Khao San Road is a great mix of eclectic people from all over, mostly backpackers but also travelers who just want to have cheap drinks and be around a fun vibe. Buckets are the big thing in Thailand, for between $150 -$300 baht depending on your alcohol, you get a ton of booze mixed with either soda and red bull, or made into a cocktail such as a mojito. All you need is a couple of these and the night is rolling. We passed on eating scorpions on a stick and the laughing gas being sold at a bar; I know not as fun as I once was. Instead we opted for $7 massages on the street, mine being a foot massage and Stephanie a shoulders and neck. One more bucket because why not, and we headed home after a successful first true night out in Bangkok.
The next day we decided we would hit up the huge malls we had heard so much about in the Siam area. Neither Steph and I are much of shoppers at home and definitely don't have excess room in our packs, but we were told they were worth exploring, many had great food courts and all blasted the A/C. They were definitely impressive, some over five levels high, ranging from your standard mall stores (H&M) to car dealerships where Maserati’s and Lamborghinis were out in the showroom. Steph did manage to find a swimsuit and we had a great lunch, one oyster omelet (Steph’s new fave) and a duck noodle soup.
Later that night we joined Karen at the foreign correspondent’s club in Bangkok. Apparently the place typically gets quite busy on Friday’s where journalists from all over the world gather to shoot the shit and catch up with old and new friends alike. It was a bit slower this night as Songkran was coming up the next week and many people get out of town to avoid the craziness. But there was a nice 3-piece band and we sat with Karen and a few of her friends. One of the friends was a very accomplished journalist who covered the Vietnam War in Vietnam during the war for England and had been a Reuters Bureau Chief in multiple locations all over the world. It was great to hear stories from him and his wife and discuss journalism both old and new. After a few Beer Laos, we said our goodbyes in order to explore the Sukhumvit area. This is another area of Bangkok well known for its nightlife. Streets are named Soi, and different side streets off of Sukhimvit are named Soi 38 or Soi 11 for example and each has its own vibe. We headed towards Soi 11 and found a tasty looking Mexican place, we needed a break from all the noodles, rice and spring rolls we’d been eating on a consistent basis. The food and margaritas were good but overpriced, we are just so used to paying $12 for two plates of food and a starter at this point! One more drink, where Steph took a picture of her favorite sign so far and we headed home.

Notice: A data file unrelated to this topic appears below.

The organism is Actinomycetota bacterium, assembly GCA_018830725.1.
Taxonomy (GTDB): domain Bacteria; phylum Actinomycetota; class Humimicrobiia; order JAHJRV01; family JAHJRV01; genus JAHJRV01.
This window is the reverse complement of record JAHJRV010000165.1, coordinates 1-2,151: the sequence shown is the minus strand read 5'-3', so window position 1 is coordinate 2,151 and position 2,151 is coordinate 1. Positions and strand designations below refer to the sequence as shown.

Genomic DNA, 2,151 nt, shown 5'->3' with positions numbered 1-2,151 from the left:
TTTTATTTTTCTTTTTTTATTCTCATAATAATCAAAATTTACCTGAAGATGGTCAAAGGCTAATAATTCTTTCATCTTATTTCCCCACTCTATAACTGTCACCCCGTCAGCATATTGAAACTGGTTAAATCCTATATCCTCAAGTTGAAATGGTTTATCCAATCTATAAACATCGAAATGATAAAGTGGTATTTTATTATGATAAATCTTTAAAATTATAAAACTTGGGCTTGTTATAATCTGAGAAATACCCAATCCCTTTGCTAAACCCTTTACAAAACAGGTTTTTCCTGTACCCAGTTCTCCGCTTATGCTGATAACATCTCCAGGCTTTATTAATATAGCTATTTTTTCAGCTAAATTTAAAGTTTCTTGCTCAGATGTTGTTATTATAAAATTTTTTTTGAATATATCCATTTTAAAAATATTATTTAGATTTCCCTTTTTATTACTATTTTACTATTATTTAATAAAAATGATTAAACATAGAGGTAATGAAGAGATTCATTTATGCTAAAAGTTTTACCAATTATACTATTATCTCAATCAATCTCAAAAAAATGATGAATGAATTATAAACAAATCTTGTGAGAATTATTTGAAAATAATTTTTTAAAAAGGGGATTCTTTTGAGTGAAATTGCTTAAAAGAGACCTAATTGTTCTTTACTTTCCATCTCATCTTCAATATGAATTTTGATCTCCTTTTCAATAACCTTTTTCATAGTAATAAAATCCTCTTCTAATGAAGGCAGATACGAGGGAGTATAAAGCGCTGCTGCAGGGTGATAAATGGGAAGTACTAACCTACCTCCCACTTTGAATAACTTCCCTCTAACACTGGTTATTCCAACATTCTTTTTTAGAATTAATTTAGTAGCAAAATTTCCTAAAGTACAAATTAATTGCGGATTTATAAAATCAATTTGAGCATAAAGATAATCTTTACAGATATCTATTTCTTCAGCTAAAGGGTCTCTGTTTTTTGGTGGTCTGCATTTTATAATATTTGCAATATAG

We had managed to knock out most of our big to-do’s but there was one last big thing we were told was a must in Bangkok if you were there on a weekend. We took their above ground subway and made out way to JJ’s market, a market unlike anything we have ever seen. We got turned around so many times and felt like we were lost but in actuality was just in a different section of the thousands of different things being sold at this market. The majority of it is outside but there is an indoor section as well selling mainly food items. The outside ranges from food, to art, furniture, it’s basically an outdoors Costco, Thailand style. There is even a huge animal section ranging from dogs and cats, to sharks, elaborate fish, birds, lizards and more. At first Steph got all excited at all the animals then kind of realized the situation and just said, PETA would not be pleased.
That evening we decided we had enjoyed our Chinatown/Khao San Road combo so much we wanted to do it again. This time we chose one of the street restaurants that was more seafood heavy we had some morning glory, salt and pepper crab, and Tom Yam soup. Everything was really tasty and luckily didn't break any teeth on the crab shells. (I’d already been to a dentist once in Bangkok, didn't need a return visit) From here we headed back to Khao San, picked a different place to drink our buckets and enjoyed the scene. Maybe it was because it was a Saturday or maybe it was just a different group of travelers out, but there seemed to be more dancing and it was a fun vibe. We decided to have one more drink but wanted to check out the street behind Khao San to see if there was any live music. We made our way over and settled at a seat when I realized the guy behind me was wearing a St. Louis Cardinals hat. We started chatting and he invited us to sit with him and his friends. Turns out he grew up just outside STL and is now living in Thailand and teaching English. One more drink turned into a few more, we saw a pretty epic breakdancing show in the street and caught a cab home.
Lazy Sunday! Our final full day in Bangkok was spent hungover and hot, which was probably for the best because we needed to get ourselves in order before heading to the Thai Islands for almost three weeks. Karen showed us her favorite spots at the market by her house and we had some epic wing bean salad, papaya salad and rotisserie chicken with garlic. After a nice pool day, Steph and I went to the flower market she had been to days earlier. It really was pretty impressive and we found a great street vendor there for a delicious dinner of noodle soup and chicken and rice. All in all, Bangkok was a fun experience. We were thankful to have had Karen and her hospitality and the Staves for their guide to a large and bustling city. It was time to escape the city and hit the islands for Songkran and Steph’s birthday!